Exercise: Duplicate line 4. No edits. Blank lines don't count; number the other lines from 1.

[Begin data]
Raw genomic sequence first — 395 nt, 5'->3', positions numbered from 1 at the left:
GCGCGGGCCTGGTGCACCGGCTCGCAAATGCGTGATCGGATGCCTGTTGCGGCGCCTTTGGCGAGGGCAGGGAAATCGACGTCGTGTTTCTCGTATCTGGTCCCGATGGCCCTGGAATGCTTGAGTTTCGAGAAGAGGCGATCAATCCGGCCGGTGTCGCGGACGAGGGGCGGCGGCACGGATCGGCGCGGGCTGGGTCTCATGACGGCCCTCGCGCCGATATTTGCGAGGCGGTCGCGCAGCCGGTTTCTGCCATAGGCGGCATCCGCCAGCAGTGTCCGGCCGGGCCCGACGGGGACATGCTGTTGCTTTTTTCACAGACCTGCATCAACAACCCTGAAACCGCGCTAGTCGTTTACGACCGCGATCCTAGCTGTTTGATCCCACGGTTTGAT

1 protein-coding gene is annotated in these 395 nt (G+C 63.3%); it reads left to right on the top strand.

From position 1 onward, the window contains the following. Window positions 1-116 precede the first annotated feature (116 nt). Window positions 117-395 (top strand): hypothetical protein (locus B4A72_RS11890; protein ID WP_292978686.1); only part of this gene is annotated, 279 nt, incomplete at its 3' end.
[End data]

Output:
From position 1 onward, the window contains the following. Window positions 1-116 precede the first annotated feature (116 nt). Window positions 117-395 (top strand): hypothetical protein (locus B4A72_RS11890; protein ID WP_292978686.1); only part of this gene is annotated, 279 nt, incomplete at its 3' end.